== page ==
Magnetic Field Measurement Using HMC5883 and Particle Photon

Introduction: Magnetic Field Measurement Using HMC5883 and Particle Photon

About: We are a group of makers. We work in IoT, IOS app, android app, embedded design, sensor design, raspberry pi, arduino, beaglebone, particle electron, particle photon, Bluetooth.

The HMC5883 is a digital compass designed for low-field magnetic sensing. This device has a wide magnetic field range of +/-8 Oe and an output rate of 160 Hz. The HMC5883 sensor includes automatic degaussing strap drivers, offset cancellation, and a 12-bit ADC that enables 1° to 2° compass heading accuracy. All I²C Mini Modules are designed to operate at 5VDC.

In this tutorial, we are going to explain the detailed working of HMC5883 with particle photon. Particle photon is a board which facilitates sending and receiving data from the website, that is supporting the most basic feature of Internet Of Things(IoT).

Step 1: Hardware Required:

The materials that we need for accomplishing our goal includes the following hardware components:

1. HMC5883

2. Particle Photon

3. I2C Cable

4. I2C Shield for Particle Photon

Step 2: Hardware Hookup:

The hardware hookup section basically explains the wiring connections required between the sensor and the particle photon. Ensuring correct connections is the basic necessity while working on any system for the desired output. So, the requisite connections are as follows:

The HMC5883 will work over I2C . Here is the example wiring diagram, demonstrating how to wire up each interface of the sensor.

Out-of-the-box, the board is configured for an I2C interface, as such we recommend using this hookup if you’re otherwise agnostic. All you need is four wires!

Only four connections are required Vcc, Gnd, SCL and SDA pins and these are connected with the help of I2C cable.

These connections are demonstrated in the pictures above.

Step 3: Code to Measure Magnetic Field Intensity:

Let's start with the particle code now.

While using the sensor module with the Arduino, we include application.h and spark_wiring_i2c.h library. "application.h" and spark_wiring_i2c.h library contains the functions which facilitate the i2c communication between the sensor and the particle.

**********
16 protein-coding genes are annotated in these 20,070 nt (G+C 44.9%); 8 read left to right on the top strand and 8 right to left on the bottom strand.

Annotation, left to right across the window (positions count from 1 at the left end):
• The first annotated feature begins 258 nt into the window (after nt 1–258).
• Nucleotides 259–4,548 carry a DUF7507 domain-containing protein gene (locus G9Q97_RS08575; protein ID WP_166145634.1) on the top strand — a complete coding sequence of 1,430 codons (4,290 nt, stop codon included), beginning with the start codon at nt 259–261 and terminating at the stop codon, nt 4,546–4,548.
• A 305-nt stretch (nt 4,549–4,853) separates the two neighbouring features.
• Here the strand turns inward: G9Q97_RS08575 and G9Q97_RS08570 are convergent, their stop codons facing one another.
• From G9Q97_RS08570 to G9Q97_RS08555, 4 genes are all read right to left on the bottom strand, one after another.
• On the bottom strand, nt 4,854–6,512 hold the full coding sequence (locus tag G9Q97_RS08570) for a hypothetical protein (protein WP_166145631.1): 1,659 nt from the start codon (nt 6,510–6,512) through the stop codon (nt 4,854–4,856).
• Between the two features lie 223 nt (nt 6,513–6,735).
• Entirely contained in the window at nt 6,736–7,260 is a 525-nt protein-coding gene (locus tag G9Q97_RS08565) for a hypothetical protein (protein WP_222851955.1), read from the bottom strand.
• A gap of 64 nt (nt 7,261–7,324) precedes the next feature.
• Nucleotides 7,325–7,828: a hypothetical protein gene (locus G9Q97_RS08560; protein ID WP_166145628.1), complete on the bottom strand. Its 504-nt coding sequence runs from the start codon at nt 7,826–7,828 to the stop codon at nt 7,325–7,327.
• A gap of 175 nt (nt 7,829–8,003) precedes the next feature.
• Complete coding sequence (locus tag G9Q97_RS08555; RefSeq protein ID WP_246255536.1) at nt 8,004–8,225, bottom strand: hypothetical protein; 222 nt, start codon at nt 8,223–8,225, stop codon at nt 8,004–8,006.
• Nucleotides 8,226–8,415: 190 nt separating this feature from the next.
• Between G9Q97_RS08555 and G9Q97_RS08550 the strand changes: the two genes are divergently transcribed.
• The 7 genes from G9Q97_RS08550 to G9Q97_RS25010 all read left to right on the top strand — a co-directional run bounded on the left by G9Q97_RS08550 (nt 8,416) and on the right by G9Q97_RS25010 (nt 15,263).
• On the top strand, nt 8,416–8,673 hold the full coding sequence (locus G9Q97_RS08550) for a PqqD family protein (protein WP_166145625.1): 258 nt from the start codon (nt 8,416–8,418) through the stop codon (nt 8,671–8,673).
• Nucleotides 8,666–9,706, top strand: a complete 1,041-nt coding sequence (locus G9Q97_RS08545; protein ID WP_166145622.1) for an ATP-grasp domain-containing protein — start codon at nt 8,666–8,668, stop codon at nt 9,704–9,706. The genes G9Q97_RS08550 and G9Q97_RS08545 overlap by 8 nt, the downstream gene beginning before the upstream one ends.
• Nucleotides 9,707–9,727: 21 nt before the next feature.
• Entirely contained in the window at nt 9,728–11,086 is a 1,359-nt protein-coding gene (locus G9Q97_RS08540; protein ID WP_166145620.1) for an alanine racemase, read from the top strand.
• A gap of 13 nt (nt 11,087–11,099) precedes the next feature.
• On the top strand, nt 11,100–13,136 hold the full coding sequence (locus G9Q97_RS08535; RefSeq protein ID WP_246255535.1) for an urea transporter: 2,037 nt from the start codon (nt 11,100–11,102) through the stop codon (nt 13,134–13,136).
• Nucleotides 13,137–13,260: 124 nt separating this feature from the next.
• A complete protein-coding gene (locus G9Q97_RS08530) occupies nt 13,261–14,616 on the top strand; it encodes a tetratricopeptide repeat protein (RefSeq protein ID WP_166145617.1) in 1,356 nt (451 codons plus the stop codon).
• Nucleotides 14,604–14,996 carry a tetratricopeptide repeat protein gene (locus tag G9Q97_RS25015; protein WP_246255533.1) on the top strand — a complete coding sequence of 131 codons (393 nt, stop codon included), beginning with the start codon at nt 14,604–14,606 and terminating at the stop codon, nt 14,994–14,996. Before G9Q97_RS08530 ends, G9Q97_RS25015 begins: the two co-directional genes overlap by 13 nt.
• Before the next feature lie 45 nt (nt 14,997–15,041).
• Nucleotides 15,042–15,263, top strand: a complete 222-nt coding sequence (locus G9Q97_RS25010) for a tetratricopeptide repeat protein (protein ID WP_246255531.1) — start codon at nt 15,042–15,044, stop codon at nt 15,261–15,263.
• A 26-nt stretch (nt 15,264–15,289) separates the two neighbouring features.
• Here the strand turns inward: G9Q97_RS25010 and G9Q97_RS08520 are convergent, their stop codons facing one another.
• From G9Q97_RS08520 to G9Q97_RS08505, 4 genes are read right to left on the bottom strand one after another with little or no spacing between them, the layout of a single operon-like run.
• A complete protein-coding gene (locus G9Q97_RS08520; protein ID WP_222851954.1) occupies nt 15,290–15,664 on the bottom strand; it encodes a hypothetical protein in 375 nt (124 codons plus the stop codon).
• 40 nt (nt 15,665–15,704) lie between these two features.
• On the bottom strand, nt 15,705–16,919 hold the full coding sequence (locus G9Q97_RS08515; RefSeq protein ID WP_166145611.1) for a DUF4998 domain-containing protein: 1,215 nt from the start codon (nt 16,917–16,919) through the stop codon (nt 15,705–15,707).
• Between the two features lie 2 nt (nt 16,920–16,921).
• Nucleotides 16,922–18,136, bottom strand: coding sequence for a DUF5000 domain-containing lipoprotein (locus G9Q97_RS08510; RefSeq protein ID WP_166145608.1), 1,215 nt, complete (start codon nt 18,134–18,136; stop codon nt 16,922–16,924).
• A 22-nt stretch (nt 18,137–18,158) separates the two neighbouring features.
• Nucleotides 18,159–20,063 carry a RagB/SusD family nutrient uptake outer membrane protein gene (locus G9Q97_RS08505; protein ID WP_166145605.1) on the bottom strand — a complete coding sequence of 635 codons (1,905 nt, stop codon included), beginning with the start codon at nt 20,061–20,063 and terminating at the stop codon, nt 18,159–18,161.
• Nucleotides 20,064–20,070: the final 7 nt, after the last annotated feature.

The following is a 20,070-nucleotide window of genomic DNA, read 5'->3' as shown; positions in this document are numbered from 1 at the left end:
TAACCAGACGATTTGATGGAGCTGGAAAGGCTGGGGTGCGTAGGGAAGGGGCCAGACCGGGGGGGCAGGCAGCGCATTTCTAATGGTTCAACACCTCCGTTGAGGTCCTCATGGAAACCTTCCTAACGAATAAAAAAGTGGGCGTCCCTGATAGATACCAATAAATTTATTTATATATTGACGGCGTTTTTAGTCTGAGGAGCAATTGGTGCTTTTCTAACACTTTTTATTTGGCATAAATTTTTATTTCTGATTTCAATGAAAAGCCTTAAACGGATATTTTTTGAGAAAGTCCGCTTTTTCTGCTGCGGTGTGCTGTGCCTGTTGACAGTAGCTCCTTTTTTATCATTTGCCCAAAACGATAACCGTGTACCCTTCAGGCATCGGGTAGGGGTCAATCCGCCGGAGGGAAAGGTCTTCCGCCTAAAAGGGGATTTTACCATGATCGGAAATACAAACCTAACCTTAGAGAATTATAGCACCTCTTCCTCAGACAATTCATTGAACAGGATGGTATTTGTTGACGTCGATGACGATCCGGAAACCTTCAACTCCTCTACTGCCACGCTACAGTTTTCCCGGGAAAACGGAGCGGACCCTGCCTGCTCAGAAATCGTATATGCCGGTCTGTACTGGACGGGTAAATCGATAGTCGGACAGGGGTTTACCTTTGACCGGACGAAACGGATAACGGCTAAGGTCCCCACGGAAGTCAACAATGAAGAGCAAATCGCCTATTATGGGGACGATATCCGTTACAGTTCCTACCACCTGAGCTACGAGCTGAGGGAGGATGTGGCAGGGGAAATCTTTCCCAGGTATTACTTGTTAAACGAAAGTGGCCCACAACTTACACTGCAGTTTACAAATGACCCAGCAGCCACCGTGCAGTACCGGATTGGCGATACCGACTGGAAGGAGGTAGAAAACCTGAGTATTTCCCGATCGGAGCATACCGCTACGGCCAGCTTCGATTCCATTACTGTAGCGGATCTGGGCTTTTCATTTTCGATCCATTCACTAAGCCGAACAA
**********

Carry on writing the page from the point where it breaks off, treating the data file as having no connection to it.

The entire particle code is given below for the convenience of the user:

<p>#include<application.h></p><p>#include<spark_wiring_i2c.h></p><p> // HMC5883 I2C address is 0x1E(30)</p><p>#define Addr 0x1E
int xMag = 0, yMag =  0, zMag = 0;</p><p>void setup()</p><p>{    </p><p>// Set variable    </p><p>Particle.variable("i2cdevice", "HMC5883");    </p><p>Particle.variable("xMag", xMag);    </p><p>Particle.variable("yMag", yMag);    </p><p>Particle.variable("zMag", zMag);      </p><p>// Initialise I2C communication as MASTER    </p><p>Wire.begin();    </p><p>// Initialise Serial Communication, set baud rate = 9600    </p><p>Serial.begin(9600);        </p><p>// Start I2C Transmission    </p><p>Wire.beginTransmission(Addr);    </p><p>// Select configure register A    </p><p>Wire.write(0x00);    </p><p>// Set normal measurement configuration, data output rate = 0.75Hz    </p><p>Wire.write(0x60);    </p><p>// Stop I2C Transmission    </p><p>Wire.endTransmission();        </p><p>// Start I2C Transmission    </p><p>Wire.beginTransmission(Addr);    </p><p>// Select Mode register    </p><p>Wire.write(0x02);    </p><p>// Set continuous measurement    </p><p>Wire.write(0x00);    </p><p>// Stop I2C Transmission    </p><p>Wire.endTransmission();    </p><p>delay(300);</p><p>}    </p><p>void loop()</p><p>{    </p><p>unsigned int data[6];    </p><p>// Start I2C Transmission    </p><p>Wire.beginTransmission(Addr);    </p><p>// Select data register    </p><p>Wire.write(0x03);    </p><p>// Stop I2C Transmission    </p><p>Wire.endTransmission();</p><p>// Request 6 bytes of data    </p><p>Wire.requestFrom(Addr, 6);</p><p>// Read 6 bytes of data    </p><p>// xMag msb, xMag lsb, zMag msb, zMag lsb, yMag msb, yMag lsb    </p><p>if(Wire.available() == 6)    </p><p>{        </p><p>data[0] = Wire.read();        </p><p>data[1] = Wire.read();        </p><p>data[2] = Wire.read();        </p><p>data[3] = Wire.read();        </p><p>data[4] = Wire.read();        </p><p>data[5] = Wire.read();   </p><p>}    </p><p>delay(300);          </p><p>// Convert the data     </p><p>xMag = ((data[0] * 256) + data[1]);    </p><p>if(xMag > 32767)    </p><p>{        </p><p>xMag -= 65536;    </p><p>}    </p><p>zMag = ((data[2] * 256) + data[3]);    </p><p>if(zMag > 32767)    </p><p>{        </p><p>zMag -= 65536;    </p><p>}    </p><p>yMag = ((data[4] * 256) + data[5]);    </p><p>if(yMag > 32767)    </p><p>{        </p><p>yMag -= 65536;    </p><p>}        </p><p>// Output data to dashboard    </p><p>Particle.publish("Magnetic Field in X-Axis : ", String(xMag));    </p><p>delay(1000);    </p><p>Particle.publish("Magnetic Field in Y-Axis : ", String(yMag));    </p><p>delay(1000);    </p><p>Particle.publish("Magnetic Field in Z-Axis : ", String(zMag));    </p><p>delay(1000);</p><p>}</p>

Particle.variable() function creates the variables to store the output of the sensor and Particle.publish() function displays the output on the dashboard of the site.

The sensor output is shown in the picture above for your reference.

Step 4: Applications:

HMC5883 is a surface-mount, multi-chip module designed for low-field magnetic sensing with a digital interface for applications such as low cost compassing and magnetometry. Its one to two degree high level accuracy and precision enables Pedestrian Navigation and LBS Applications.

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